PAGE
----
Behavior Analyst Gianna Biscontini Explains How To Avoid Workplace Burnout - Exclusive

Gianna Biscontini, a behavior analyst and the founder of W3RKWELL, used to be just as burnt out as the rest of us. Even though she had a good job that paid her well, she was still miserable. So, she decided to find out why, using her expertise in human behavior. 

Biscontini realized her values and boundaries weren't respected by her employer, which left her feeling undervalued and unmotivated to perform at her best. At the end of the day, she was burnt out. Thus, Biscontini became fascinated with burnout and how it can be addressed. She came up with the idea of using analytics to quantify it, define company wellness goals, and measure their success. Thereafter, W3RKWELL, a workplace wellness consulting firm, was born. Since then, she's helped companies all over the country implement wellness programs.

In an exclusive interview with Health Digest, Biscontini explained how workplace burnout can be identified, how leadership can address it, and how employees can empower themselves by making important changes to avoid it.

Burnout in the workplace

Biscontini revealed that workplace burnout shows up in three ways – physical exhaustion, a decline in performance, and cynicism, which she described as the belief that "nobody's happy and things are not going to change." Biscontini knows that leadership needs to implement meaningful change ASAP when she sees employees showing these signs.

"The cynicism, I always start there because I say, 'Look, it's free to just care,'" Biscontini explained. "It's free to gather your employees and be transparent and to say, 'Here's where we're making mistakes... How can we make this place better for you?' Learning to listen and care about your employees is free. And it takes that giant piece of cynicism away."

However, to truly address cynicism, leadership needs to then make culture changes that align with what employees need. Biscontini has found that a flexible schedule is the most effective change that helps prevent burnout. Letting employees work how they want and when they want, gives them the tools they need to address their physical exhaustion, which leads to better performance. And flexibility shows employees that they're valued, which helps eradicate cynicism.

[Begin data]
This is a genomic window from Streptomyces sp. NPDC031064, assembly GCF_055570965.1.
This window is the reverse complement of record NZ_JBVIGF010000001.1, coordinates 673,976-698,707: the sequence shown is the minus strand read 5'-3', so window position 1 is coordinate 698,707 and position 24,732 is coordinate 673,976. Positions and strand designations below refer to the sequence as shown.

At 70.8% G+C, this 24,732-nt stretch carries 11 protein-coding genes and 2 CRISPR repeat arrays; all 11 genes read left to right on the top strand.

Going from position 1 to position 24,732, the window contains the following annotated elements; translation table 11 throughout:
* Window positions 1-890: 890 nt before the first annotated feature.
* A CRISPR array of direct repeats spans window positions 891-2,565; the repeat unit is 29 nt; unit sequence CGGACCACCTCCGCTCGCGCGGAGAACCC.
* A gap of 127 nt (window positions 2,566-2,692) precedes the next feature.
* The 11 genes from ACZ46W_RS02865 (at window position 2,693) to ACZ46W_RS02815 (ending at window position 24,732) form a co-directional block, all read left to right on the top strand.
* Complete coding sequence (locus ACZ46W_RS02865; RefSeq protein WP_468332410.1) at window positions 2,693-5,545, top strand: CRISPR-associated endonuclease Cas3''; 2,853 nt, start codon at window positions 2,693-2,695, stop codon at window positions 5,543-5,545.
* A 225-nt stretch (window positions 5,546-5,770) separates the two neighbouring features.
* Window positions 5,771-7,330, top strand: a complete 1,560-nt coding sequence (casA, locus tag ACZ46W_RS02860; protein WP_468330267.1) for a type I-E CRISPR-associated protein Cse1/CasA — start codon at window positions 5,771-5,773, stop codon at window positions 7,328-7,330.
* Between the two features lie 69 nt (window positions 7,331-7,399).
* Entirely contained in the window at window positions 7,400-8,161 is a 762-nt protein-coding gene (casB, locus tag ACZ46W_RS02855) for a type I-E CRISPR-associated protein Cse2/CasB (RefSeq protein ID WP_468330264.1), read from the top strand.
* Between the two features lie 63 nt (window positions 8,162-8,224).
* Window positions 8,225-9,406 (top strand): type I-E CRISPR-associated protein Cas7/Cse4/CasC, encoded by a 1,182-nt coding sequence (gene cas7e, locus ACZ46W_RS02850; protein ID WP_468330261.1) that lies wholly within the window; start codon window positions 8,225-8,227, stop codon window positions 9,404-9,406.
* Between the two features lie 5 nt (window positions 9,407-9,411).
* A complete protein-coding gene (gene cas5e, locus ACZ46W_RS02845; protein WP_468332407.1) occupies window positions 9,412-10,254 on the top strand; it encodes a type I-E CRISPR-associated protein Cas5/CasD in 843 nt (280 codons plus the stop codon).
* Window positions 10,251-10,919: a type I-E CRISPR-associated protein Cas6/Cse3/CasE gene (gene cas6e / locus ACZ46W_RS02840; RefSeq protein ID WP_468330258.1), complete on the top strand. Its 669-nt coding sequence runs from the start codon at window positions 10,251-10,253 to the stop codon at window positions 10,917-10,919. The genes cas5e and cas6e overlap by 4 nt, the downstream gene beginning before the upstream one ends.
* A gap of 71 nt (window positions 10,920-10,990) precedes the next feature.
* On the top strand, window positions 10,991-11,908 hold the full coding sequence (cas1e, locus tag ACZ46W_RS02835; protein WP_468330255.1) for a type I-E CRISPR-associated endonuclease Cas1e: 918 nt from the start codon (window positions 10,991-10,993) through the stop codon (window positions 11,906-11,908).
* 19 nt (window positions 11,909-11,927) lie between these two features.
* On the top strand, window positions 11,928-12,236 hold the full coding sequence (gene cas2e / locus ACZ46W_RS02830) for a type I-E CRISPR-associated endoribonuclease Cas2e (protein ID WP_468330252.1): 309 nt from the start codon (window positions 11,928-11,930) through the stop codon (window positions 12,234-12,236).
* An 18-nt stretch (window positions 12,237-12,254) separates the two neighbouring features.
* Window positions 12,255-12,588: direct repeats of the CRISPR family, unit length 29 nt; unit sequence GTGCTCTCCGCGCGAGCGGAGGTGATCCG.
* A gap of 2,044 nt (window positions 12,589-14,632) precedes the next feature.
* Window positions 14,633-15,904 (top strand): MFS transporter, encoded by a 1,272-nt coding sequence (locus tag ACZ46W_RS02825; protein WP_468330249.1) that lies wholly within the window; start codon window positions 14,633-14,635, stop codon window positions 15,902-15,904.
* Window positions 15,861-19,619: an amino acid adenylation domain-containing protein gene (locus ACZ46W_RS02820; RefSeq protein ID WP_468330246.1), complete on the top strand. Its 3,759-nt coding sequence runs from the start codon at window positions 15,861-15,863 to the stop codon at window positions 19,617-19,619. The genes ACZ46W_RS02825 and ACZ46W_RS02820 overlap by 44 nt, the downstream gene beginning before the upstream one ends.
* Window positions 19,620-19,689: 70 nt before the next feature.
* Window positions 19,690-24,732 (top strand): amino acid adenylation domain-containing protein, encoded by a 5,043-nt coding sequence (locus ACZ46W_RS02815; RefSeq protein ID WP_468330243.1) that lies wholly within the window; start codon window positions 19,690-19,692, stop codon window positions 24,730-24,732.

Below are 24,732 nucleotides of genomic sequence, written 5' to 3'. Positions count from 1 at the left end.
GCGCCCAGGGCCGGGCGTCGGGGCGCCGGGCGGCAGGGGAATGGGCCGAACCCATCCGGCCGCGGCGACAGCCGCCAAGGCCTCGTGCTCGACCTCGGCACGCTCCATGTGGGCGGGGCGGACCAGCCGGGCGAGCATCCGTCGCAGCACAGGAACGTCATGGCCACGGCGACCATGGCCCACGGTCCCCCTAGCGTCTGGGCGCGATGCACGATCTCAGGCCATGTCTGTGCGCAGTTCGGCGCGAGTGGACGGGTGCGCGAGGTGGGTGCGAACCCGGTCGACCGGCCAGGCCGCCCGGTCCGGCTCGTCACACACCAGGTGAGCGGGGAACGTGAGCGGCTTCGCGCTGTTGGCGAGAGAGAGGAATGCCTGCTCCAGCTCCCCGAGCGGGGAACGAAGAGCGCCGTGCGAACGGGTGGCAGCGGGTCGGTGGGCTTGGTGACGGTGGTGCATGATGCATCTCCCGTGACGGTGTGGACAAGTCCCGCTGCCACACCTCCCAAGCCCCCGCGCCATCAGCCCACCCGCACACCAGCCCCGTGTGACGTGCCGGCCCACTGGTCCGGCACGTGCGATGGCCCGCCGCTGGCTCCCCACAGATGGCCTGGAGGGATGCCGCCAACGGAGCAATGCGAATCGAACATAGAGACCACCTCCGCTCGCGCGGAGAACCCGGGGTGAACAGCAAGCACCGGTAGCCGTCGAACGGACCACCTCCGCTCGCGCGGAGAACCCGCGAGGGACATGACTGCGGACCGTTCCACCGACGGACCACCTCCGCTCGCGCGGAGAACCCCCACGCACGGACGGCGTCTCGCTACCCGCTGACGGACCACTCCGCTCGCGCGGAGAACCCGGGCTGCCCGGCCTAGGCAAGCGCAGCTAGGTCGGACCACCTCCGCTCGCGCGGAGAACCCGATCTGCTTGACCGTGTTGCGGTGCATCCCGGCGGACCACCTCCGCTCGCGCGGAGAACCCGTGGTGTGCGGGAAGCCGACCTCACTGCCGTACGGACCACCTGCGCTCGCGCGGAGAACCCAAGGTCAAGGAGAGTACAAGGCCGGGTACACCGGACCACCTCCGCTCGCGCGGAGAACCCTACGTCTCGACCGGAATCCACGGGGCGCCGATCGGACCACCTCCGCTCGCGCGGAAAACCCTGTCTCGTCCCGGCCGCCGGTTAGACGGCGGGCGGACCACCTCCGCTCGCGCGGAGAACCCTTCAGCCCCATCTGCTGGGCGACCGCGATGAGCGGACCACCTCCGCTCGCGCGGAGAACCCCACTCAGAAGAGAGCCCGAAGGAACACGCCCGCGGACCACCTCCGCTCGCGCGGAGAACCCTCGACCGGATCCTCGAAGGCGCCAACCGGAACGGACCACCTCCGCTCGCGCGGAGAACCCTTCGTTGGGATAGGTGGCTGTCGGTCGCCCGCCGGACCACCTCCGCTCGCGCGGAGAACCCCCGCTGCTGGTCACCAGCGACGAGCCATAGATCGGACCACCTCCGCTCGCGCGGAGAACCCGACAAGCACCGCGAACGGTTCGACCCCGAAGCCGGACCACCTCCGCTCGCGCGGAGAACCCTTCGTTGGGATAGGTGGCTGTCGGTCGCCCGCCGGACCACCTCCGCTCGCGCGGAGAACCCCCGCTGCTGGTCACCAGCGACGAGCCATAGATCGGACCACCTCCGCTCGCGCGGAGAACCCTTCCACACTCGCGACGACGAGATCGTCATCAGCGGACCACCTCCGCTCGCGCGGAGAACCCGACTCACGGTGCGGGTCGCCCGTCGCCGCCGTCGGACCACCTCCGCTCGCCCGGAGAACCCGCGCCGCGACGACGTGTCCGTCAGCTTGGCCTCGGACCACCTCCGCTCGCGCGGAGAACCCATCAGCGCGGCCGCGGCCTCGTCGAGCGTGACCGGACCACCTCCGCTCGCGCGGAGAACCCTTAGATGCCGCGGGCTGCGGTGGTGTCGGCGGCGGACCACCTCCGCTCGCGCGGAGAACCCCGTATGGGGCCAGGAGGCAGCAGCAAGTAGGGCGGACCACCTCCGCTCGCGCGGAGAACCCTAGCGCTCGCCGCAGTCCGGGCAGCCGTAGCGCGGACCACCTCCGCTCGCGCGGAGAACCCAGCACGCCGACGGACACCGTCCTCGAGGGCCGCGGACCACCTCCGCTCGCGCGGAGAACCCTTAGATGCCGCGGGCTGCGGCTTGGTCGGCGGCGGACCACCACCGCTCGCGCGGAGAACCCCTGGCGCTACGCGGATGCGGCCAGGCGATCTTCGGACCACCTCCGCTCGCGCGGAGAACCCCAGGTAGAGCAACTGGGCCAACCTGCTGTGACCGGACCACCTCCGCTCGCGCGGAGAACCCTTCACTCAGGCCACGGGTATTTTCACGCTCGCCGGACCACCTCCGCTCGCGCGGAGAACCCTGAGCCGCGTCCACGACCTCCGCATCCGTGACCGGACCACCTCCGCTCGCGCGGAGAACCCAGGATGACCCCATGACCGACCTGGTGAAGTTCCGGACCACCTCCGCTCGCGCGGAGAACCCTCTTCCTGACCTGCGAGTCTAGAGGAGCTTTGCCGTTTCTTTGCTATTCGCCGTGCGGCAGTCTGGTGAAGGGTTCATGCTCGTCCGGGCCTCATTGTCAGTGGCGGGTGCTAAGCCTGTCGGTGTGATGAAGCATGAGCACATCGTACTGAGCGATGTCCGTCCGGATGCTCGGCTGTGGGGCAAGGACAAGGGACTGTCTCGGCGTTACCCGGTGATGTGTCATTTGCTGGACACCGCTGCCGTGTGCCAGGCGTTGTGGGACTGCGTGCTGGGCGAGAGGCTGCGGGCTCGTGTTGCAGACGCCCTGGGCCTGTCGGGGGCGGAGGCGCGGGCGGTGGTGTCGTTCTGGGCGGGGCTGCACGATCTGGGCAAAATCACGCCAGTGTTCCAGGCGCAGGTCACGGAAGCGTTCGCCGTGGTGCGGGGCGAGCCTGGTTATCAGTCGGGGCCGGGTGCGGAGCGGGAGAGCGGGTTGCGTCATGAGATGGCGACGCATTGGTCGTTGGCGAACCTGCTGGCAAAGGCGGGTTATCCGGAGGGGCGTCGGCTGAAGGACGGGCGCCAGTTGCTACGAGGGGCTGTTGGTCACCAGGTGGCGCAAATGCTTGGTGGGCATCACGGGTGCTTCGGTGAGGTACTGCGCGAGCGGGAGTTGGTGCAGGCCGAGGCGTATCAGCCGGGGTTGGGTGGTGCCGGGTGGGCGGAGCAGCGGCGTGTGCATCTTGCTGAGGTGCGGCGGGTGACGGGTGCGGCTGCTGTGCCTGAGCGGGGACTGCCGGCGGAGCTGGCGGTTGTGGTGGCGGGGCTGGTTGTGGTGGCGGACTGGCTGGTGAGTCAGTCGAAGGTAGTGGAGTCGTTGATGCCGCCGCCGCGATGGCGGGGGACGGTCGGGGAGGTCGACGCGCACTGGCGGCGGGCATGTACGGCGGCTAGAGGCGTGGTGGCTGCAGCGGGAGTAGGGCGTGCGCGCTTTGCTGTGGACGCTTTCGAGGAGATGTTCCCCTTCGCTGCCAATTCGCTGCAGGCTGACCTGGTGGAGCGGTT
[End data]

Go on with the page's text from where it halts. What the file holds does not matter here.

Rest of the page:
What employees can do to avoid burnout

Addressing workplace burnout isn't just on leadership, though. Employees need to take responsibility and make changes as well. According to Biscontini, the more effective way employees can prevent burnout is by setting clear boundaries.

"When you are exhausted and struggling and you don't feel equipped to do the job that you're hired to do, and you have questions and you are depressed, anxious, struggling, sleep deprived in any way, but you say, 'Yeah, but I'm just going to keep doing it this way,' you send an unconscious message that this is all okay with you," Biscontini explained.

She went on to say that employees need to put aside their people-pleasing tendencies and be honest with leadership about what they need. Though this can be uncomfortable, nothing can change until everyone has clear expectations.

Biscontini acknowledged that setting boundaries in the workplace also comes with the tough realization that leadership may not respect your boundaries. If they don't, it's time to decide whether or not the job is worth the burnout. Biscontini stressed that if an employer's actions show that they won't respect your boundaries even when they're reasonable, you may want to consider finding a new job. Your physical and mental health may not be worth the sacrifice.

For more information on Gianna Biscontini's forthcoming book, "F**kless: The Guide to Wild, Unencumbered Freedom," please visit